The debate about whether or not evolution is ‘real’ or not is one with which atheists and theists alike will be familiar. I recently received a very well written and nicely produced pamphlet attacking ‘scientific myths’, including evolution: pointing out that there is no complete consensus on how evolution works, and that there are gaps in the evidence. Within discussions of the validity of religion, such debates are, however, something of a red herring – evolution has no relevance to considerations of the veracity of religion.
Yet by engaging atheists in debates about evolution, and evidence and arguments for and against, theists are distracting from this simple fact. More seriously, there is a danger that this debate sets up an implication of an ‘either/or’ situation, which is clearly not the case. Humans always want certainties – that is why they invent religions and argue strenuously about evolution – but the argument over the certainty of where life comes from should not distract from the certainty that really matters: there is no god.
I give credence to the theory of evolution, because it is afforded widespread scientific/academic credence, there appears to be plenty of evidence and it seems to me to make sense. However, that position could arguably also have applied to various (‘scientific’) beliefs in, say, early Christian times that are no longer taken seriously, therefore:
Can I personally say with absolute certainty (that certainty with which I can say that there is no god) that evolution, as we currently understand it, is a fact of nature? No. Does that have any bearing on the simple fact that there is no god (or does it indeed have any relevance to discussions of this matter)? No.
Perhaps we will eventually be able to produce an account of evolution in all its features and workings that is completely accurate and incontrovertible. Perhaps we will have to alter or expand our current understanding substantially to achieve this. Perhaps a more differentiated alternative will be developed. Perhaps we will never know entirely and exactly how we arrived at our present state as a species. Do these possibilities have any bearing on religion? No.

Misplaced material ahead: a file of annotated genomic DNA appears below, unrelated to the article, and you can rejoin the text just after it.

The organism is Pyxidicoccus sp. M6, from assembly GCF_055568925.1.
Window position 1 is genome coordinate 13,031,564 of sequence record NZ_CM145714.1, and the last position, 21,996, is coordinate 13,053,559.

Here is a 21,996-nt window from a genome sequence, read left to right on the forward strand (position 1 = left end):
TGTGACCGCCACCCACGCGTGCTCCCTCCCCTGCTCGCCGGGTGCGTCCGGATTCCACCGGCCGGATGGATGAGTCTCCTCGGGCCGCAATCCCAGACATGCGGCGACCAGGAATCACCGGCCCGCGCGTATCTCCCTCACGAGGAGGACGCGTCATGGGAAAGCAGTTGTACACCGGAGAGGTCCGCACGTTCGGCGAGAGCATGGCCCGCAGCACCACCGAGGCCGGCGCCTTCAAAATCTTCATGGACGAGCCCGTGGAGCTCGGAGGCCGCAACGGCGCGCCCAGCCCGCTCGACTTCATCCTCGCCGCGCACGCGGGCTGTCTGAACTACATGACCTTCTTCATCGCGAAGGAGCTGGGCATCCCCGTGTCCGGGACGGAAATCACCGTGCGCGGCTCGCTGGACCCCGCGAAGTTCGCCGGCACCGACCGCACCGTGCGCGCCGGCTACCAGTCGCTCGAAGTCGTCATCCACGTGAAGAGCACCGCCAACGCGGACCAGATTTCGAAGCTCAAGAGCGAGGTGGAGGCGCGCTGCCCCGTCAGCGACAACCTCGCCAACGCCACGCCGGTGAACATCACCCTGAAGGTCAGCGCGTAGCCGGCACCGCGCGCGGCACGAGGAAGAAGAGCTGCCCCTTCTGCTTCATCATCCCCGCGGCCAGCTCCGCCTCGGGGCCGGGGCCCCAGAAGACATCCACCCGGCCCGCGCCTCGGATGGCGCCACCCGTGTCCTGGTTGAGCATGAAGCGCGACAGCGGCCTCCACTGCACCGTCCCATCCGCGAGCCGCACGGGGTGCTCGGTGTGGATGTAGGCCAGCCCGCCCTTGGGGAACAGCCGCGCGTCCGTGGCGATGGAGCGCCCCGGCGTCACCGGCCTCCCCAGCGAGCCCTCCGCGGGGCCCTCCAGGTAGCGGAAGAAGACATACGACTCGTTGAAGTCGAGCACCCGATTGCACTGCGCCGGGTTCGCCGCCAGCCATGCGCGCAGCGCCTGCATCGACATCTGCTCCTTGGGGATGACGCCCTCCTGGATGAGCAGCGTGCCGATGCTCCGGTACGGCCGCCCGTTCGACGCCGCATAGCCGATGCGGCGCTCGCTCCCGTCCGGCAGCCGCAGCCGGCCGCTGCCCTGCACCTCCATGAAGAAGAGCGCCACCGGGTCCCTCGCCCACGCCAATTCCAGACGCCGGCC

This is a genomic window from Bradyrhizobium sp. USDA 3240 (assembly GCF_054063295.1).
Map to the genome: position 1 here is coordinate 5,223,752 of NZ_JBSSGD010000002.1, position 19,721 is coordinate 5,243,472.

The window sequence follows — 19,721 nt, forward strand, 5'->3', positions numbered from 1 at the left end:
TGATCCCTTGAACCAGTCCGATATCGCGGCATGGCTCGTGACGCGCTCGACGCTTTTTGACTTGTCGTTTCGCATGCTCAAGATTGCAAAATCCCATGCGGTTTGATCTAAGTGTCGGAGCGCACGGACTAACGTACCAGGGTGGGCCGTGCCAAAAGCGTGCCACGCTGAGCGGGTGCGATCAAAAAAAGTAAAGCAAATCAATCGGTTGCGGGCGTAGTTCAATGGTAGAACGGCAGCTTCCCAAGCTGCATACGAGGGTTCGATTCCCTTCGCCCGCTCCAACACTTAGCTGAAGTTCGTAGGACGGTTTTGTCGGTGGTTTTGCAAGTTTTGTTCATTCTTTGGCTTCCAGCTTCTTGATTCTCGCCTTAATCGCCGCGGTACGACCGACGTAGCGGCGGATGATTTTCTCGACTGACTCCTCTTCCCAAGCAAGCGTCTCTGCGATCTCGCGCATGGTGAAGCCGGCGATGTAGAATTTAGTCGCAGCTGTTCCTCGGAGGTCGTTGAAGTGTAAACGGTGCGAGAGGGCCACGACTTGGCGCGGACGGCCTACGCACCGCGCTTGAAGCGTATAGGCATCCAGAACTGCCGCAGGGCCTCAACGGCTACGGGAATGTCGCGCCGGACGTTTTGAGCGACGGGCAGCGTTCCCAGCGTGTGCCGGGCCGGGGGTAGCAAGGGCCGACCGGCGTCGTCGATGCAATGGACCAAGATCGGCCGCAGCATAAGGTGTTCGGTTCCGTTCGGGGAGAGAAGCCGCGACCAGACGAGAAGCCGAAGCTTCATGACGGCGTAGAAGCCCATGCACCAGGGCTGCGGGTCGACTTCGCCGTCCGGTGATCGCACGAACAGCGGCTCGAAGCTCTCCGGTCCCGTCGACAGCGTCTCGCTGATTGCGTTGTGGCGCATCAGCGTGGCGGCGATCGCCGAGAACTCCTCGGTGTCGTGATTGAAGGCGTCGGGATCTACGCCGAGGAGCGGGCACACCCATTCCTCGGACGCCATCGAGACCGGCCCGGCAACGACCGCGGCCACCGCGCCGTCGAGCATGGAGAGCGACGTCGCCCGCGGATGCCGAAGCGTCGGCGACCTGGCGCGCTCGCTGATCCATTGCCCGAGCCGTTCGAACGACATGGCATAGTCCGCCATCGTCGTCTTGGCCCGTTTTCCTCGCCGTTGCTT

There will almost certainly always be things that we can’t explain, and humans evidently feel the need to formulate answers to questions that preoccupy them, to the best of their (often feeble) abilities.
I’m not arguing against scientific endeavour (on the contrary - I’m an academic), just keep in mind that you don’t have to ‘prove’ evolution to disprove god. Put simply: there is no need for a definite alternative to disprove god – it’s not an either/or situation: however the universe began, and however life developed, god does not exist.

Tags: atheism, evolution, science

Views: 222

Replies to This Discussion

Congratulations!!!  ;-)
Correction:  it is not a living thing but, a population that will mutate overtime.  Individuals cannot biologically evolve.
I thought so but, I wanted to be sure. :D

Ah, yes, but while gravity can be observed actively all the time, evolution cannot be observed in the same way. Theists use gaps in people's understanding of evolution to argue that it is no more  sustainable than their own beliefs. While this can be argued against, it nevertheless misses the essential point -

Arguing for or against evolution is not comparable with arguing for or against the existence of a deity, and the two debates have no bearing on each other...

Yes, that's a fair point. I suppose I'm concerned with how people experience the world, and, more importantly, what issues they think about.

For most people, the statement 'gravity does not exist' would be much more difficult to accept than 'evolution does not exist', not least because they have a fundamental understanding of gravity and how it affects them.

Again (I have a feeling I'm going to get tired of saying this), I'm not arguing against evolution, just that as an issue it is fundamentally irrelevant to the existence or non-existence of god. It provides an alternative to creationism, but in the absence of alternatives, or in the presence of further alternatives, creationism still wouldn't make logical sense or be supported by evidence...

I thought it was impossible to prove a negative. So how can you say with certainty that there is no god? I can say that I doubt there is a god, or that I don't believe there is a god that meddles in human life, or that I have seen no evidence of a god, but I cannot say with certainty that there is no god because of aforementioned impossibility of proving a negative.
I have addressed this point elsewhere.
oh ya? Prove it...
I am afraid that all of this still does not prove anything, it merely shows extreme improbability. How probable is it that the universe is mostly made up of something completely undetectable directly, it cant be seen, felt, smelled, tasted, heard or measured by any method yet conceived yet it remains a fact based upon it's influence gravitationally. Maybe that is like the imperceptible swoosh of a whales tail as it hovers near by eating 5th denominational cookies.
Dimensional that is. I must also disagree with you and Richard Dawkins if memory serves, (a rare thing indeed), extreme improbability does not correlate with non-existence, it only exhibits very unlikely prospects.

Maybe this will help you


It's not a matter of "proving a negative" as it is being sure there is NO god, superman, batman, pokemon, etc. in existence. Proof is not needed to be sure of some things.



As I replied above, I have dealt with this elsewhere, see link above.


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